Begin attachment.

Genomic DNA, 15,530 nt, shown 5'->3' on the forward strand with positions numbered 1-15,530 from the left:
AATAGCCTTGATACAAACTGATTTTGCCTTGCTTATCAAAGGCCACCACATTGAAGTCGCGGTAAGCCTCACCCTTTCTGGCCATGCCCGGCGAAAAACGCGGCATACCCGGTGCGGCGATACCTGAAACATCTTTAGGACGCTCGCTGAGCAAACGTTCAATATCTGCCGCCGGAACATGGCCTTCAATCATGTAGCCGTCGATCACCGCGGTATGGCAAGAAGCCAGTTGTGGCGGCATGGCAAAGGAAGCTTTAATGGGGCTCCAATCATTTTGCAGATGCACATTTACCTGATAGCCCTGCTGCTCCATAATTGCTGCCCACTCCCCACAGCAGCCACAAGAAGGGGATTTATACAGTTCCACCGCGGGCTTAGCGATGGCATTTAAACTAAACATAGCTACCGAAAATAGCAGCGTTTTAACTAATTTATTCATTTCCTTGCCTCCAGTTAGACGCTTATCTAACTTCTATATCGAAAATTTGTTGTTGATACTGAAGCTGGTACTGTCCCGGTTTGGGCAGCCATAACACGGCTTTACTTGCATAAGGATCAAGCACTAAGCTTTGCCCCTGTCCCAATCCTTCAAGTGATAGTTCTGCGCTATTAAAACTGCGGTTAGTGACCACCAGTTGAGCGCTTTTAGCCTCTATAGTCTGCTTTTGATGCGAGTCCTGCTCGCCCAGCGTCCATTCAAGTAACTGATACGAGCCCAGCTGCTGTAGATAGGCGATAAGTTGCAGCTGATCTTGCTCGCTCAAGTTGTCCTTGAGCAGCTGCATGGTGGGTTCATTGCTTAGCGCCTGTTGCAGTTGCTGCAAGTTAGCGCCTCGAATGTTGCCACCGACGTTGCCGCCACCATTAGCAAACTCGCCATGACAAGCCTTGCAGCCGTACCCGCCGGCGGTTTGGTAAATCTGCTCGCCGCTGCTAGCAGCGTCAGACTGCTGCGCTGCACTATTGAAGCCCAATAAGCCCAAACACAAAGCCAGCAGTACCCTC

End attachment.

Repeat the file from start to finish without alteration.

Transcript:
Genomic DNA, 15,530 nt, shown 5'->3' on the forward strand with positions numbered 1-15,530 from the left:
AATAGCCTTGATACAAACTGATTTTGCCTTGCTTATCAAAGGCCACCACATTGAAGTCGCGGTAAGCCTCACCCTTTCTGGCCATGCCCGGCGAAAAACGCGGCATACCCGGTGCGGCGATACCTGAAACATCTTTAGGACGCTCGCTGAGCAAACGTTCAATATCTGCCGCCGGAACATGGCCTTCAATCATGTAGCCGTCGATCACCGCGGTATGGCAAGAAGCCAGTTGTGGCGGCATGGCAAAGGAAGCTTTAATGGGGCTCCAATCATTTTGCAGATGCACATTTACCTGATAGCCCTGCTGCTCCATAATTGCTGCCCACTCCCCACAGCAGCCACAAGAAGGGGATTTATACAGTTCCACCGCGGGCTTAGCGATGGCATTTAAACTAAACATAGCTACCGAAAATAGCAGCGTTTTAACTAATTTATTCATTTCCTTGCCTCCAGTTAGACGCTTATCTAACTTCTATATCGAAAATTTGTTGTTGATACTGAAGCTGGTACTGTCCCGGTTTGGGCAGCCATAACACGGCTTTACTTGCATAAGGATCAAGCACTAAGCTTTGCCCCTGTCCCAATCCTTCAAGTGATAGTTCTGCGCTATTAAAACTGCGGTTAGTGACCACCAGTTGAGCGCTTTTAGCCTCTATAGTCTGCTTTTGATGCGAGTCCTGCTCGCCCAGCGTCCATTCAAGTAACTGATACGAGCCCAGCTGCTGTAGATAGGCGATAAGTTGCAGCTGATCTTGCTCGCTCAAGTTGTCCTTGAGCAGCTGCATGGTGGGTTCATTGCTTAGCGCCTGTTGCAGTTGCTGCAAGTTAGCGCCTCGAATGTTGCCACCGACGTTGCCGCCACCATTAGCAAACTCGCCATGACAAGCCTTGCAGCCGTACCCGCCGGCGGTTTGGTAAATCTGCTCGCCGCTGCTAGCAGCGTCAGACTGCTGCGCTGCACTATTGAAGCCCAATAAGCCCAAACACAAAGCCAGCAGTACCCTC